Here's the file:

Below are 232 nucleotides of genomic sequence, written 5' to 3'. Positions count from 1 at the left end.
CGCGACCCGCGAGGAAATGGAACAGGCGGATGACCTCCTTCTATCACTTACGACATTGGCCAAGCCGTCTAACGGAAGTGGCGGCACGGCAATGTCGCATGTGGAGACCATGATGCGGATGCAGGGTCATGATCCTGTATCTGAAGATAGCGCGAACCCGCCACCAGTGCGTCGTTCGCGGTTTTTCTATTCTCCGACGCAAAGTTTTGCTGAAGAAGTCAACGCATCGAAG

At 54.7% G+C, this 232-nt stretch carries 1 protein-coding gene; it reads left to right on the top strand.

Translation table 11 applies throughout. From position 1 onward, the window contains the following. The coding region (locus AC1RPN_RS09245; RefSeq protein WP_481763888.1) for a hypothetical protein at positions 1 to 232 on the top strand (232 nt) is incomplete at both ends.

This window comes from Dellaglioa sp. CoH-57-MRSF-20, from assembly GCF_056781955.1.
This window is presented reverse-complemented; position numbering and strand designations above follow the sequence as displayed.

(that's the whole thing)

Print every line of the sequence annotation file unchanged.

Below are 232 nucleotides of genomic sequence, written 5' to 3'. Positions count from 1 at the left end.
CGCGACCCGCGAGGAAATGGAACAGGCGGATGACCTCCTTCTATCACTTACGACATTGGCCAAGCCGTCTAACGGAAGTGGCGGCACGGCAATGTCGCATGTGGAGACCATGATGCGGATGCAGGGTCATGATCCTGTATCTGAAGATAGCGCGAACCCGCCACCAGTGCGTCGTTCGCGGTTTTTCTATTCTCCGACGCAAAGTTTTGCTGAAGAAGTCAACGCATCGAAG

At 54.7% G+C, this 232-nt stretch carries 1 protein-coding gene; it reads left to right on the top strand.

Translation table 11 applies throughout. From position 1 onward, the window contains the following. The coding region (locus AC1RPN_RS09245; RefSeq protein WP_481763888.1) for a hypothetical protein at positions 1 to 232 on the top strand (232 nt) is incomplete at both ends.

This window comes from Dellaglioa sp. CoH-57-MRSF-20, from assembly GCF_056781955.1.
This window is presented reverse-complemented; position numbering and strand designations above follow the sequence as displayed.